Foreign Policy Watch: India-Pakistan

India needs a forward-looking strategy on Pakistan

Note4Students

From UPSC perspective, the following things are important :

Prelims level : Not much

Mains level : Paper 2- Forward-looking strategy on Pakistan

Context

India’s approach in dealing with Pakistan today is very different from the framework that emerged at the dawn of the 1990s.

Terms of engagement with Pakistan

  • From the 1990s, for nearly three decades, it was Pakistan that had the political initiative.
  • The turmoil in Kashmir, the international focus on nuclear proliferation, and the relentless external pressure for a sustained dialogue with Pakistan put Delhi in a difficult situation.
  • If Pakistan was on the political offensive, a series of weak coalition governments in Delhi were forced onto the back foot.
  • At the heart of Pakistan’s ambition was to change the status quo in Jammu and Kashmir.
  • Islamabad also played up to the concerns in Western chancelleries that the conflict in Kashmir might escalate to the nuclear level.
  • The new international consensus that Kashmir is the “world’s most dangerous nuclear flashpoint” aligned well with Pakistan’s strategy.
  • Delhi had no option but to respond, but any move to counter Pakistan would make the situation worse.
  • Under Prime Minister Narendra Modi, India has begun to reset the terms of the engagement agenda.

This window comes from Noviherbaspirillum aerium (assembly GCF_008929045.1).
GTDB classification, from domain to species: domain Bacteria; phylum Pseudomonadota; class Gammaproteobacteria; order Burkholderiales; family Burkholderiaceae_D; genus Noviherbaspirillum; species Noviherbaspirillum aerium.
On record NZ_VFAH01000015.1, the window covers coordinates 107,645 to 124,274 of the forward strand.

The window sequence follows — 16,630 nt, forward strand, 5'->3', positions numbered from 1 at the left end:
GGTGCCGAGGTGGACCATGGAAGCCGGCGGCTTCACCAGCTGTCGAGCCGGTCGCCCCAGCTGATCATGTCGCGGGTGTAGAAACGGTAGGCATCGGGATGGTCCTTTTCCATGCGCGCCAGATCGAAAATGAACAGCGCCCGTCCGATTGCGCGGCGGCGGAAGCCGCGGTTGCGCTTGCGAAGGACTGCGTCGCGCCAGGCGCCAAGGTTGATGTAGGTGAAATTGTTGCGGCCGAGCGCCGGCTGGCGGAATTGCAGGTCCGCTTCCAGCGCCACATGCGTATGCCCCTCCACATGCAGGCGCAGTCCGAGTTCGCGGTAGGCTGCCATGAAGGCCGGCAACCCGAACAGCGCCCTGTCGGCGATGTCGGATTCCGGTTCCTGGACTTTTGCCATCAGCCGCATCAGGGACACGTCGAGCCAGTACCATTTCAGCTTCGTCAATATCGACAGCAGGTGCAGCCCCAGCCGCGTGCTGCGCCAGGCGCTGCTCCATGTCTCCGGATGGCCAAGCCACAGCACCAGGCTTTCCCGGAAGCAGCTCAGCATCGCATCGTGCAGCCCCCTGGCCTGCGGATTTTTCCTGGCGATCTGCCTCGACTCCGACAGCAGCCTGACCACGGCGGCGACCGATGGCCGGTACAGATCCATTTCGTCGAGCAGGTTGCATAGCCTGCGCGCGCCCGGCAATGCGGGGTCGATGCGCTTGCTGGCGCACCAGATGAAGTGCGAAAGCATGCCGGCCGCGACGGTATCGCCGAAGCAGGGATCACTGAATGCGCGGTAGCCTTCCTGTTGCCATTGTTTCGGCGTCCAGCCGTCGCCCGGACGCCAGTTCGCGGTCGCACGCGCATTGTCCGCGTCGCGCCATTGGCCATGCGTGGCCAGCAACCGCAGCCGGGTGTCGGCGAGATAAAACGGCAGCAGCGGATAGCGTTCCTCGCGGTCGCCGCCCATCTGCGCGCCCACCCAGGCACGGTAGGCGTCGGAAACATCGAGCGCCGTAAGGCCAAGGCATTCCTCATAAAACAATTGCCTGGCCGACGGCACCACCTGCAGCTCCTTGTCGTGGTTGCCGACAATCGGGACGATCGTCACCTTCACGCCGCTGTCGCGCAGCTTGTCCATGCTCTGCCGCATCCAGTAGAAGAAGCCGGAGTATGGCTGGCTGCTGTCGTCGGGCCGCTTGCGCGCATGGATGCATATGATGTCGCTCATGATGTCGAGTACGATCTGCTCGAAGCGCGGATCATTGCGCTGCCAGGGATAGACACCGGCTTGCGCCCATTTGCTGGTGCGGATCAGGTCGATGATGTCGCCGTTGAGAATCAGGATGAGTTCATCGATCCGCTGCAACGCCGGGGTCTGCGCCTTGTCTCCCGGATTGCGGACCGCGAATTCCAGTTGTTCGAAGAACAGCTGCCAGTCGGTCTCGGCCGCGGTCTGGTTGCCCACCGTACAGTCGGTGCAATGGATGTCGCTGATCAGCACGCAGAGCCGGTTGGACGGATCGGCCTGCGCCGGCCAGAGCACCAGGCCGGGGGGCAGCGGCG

• Change in regional and international context: Meanwhile, the regional and international context has also altered in many ways since the early 1990s essentially in India’s favour.

Reset in engagement

  • India’s transformed relations with the US, the resolution of Delhi’s dispute with the global nuclear order, and getting the West to discard its temptation to mediate on Kashmir enormously improved India’s diplomatic position.
  • But the most consequential change has been in the economic domain.
  • The persistent neglect of economic challenges left Pakistan in an increasingly weaker position in relation to India.
  • If India has inched its way into the top six global economies, Pakistan today is broke.
  • Modi had the opportunity to build on these shifting fortunes of Delhi and Islamabad and develop a three-pronged strategy of his own.
  • 1] India bet that the heavens won’t fall if Delhi stops talking to Islamabad or negotiating with Pakistan-backed militant groups in Kashmir.
  • 2] Delhi has been unafraid of staring at nuclear escalation in responding to Pakistan’s cross-border terrorism.
  • 3] By changing the constitutional status of Kashmir in 2019, India has reduced the scope of India’s future negotiations with Pakistan on Kashmir.

Way forward

  • Pakistan’s hand today is much weaker than in the 1990s and Delhi’s room for manoeuvring has grown, notwithstanding the challenges it confronts on the China border.
  • That opens some room for new Indian initiatives toward Pakistan.
  • Getting Pakistan’s army and its political class to be more practical in engaging India is certainly a tall order; but Delhi can afford to make a move.

Conclusion

While there can be much disagreement on Pakistan’s capacity to respond, Delhi’s new initiatives can reinforce the positive evolution of Indian foreign policy, and expand the space for Indian diplomacy in the region and beyond.

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